Windows Threshold: A distinctive new look and a home for Cortana

Over the past few weeks, we have been bringing you new details about Windows Threshold and today, we have a few more bits of information to share about the upcoming OS.

Threshold is a wave of updates across many different platforms for Microsoft and one such update is for Windows. Threshold will represent the next major update to the Windows platform that many suspect will be called Windows 9. While we don’t expect Microsoft to choose a name like Vista or XP, this is Nadella’s Microsoft after all, so anything is possible.

What we have reported so far is that the Start screen will be moved to the background for desktop users. While it is not completely going away, it will be turned off by default for desktop users. Tablet and touch enabled devices will have access to the Modern UI by default and small tablets likely won’t have access to the desktop at all once Gemini ships.

Before we dive too deep into the other new bits of info, we need to make it clear that Threshold is still in alpha and anything and everything is up for change. Microsoft, at some point, will likely chop and change features to make sure that the product stays on track for a release next year but with that being said, let’s talk about what is currently included in some alpha builds of Threshold.

First up, let's talk user interface. Threshold is getting a distinctive UI refresh; when you see it, there is no confusing it with Windows 7 or 8. The desktop on Windows 8, to the casual eye, looks nearly identical to that of Windows 7 but not so with Threshold. Our sources tell us that the UI looks much more modern and of course, a bit more flat too.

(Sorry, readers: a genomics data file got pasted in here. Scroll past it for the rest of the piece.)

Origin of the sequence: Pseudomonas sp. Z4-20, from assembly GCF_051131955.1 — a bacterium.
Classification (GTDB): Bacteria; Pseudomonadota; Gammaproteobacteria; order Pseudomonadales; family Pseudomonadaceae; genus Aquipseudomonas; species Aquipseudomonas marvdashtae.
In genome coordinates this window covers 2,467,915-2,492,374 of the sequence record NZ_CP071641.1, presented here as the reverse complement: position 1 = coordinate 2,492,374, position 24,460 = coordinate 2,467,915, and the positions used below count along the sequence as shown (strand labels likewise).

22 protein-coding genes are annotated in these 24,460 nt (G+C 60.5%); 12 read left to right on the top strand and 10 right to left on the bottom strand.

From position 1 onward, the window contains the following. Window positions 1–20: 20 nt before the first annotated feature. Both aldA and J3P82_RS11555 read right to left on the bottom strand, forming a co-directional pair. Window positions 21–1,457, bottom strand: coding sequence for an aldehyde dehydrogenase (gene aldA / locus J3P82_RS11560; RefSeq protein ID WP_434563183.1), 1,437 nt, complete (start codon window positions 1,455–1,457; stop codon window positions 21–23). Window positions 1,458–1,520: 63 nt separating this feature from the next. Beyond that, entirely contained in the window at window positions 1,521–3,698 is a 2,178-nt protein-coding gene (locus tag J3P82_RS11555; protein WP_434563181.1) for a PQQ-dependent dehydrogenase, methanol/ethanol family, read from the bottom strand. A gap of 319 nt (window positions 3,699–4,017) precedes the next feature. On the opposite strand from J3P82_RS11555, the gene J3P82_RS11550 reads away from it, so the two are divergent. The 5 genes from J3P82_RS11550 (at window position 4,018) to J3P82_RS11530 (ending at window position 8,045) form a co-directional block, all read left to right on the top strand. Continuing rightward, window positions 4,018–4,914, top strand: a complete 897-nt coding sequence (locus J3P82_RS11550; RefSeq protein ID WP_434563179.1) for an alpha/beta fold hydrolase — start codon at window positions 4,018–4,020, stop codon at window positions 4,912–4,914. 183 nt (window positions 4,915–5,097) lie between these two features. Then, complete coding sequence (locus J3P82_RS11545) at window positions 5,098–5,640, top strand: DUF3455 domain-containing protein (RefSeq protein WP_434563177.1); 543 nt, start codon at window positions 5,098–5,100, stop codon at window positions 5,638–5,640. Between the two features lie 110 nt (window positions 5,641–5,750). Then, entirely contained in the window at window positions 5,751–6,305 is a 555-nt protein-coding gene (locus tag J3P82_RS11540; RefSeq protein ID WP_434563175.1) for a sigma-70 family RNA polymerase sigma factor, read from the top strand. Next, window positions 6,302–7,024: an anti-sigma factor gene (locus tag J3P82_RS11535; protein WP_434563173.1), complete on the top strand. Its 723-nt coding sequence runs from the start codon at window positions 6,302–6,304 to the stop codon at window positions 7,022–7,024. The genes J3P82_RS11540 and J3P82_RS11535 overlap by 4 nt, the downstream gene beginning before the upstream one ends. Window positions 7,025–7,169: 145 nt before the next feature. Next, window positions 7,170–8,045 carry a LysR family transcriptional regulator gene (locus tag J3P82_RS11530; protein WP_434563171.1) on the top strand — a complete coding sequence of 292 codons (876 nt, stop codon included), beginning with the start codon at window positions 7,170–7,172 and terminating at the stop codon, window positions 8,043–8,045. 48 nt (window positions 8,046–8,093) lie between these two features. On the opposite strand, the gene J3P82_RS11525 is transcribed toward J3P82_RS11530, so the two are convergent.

The taskbar is getting improved functionality

How is it more distinctive? The taskbar is getting improved functionality. No more is it a static location for icons, as we have been told that icons on the task bar are interactive, one person described them as ‘mini Live Tiles’. We don’t know what functionality they will all include, yet, but know that Microsoft is toying with glance-and-go style functionality for the taskbar too. Remember, Nadella is all about productivity and Microsoft wants to make minimized windows able to provide valuable information.

It makes sense too; if you have several apps open and you want to know what is going on inside that application, you have to open it up. What if you could get a flavor of that action in your taskbar without having to click anything? We know that this functionality is present, in limited capacity, with Windows 8 by hovering over an open app on the taskbar but look for further enhancements in this area.

Cortana has found a home in the taskbar

Cortana is also currently living in the taskbar as well. It is no big surprise that Microsoft is planning to extend its digital assitant from Windows Phone 8.1 to other devices, of course. We understand that Microsoft see it as important for Cortana to be easily accessible on Windows and so for now, Cortana can be launched quickly from this bar. The location could certainly move or the functionality scrapped, but given how committed Microsoft is to Cortana, we fully expect this feature to ship in some form.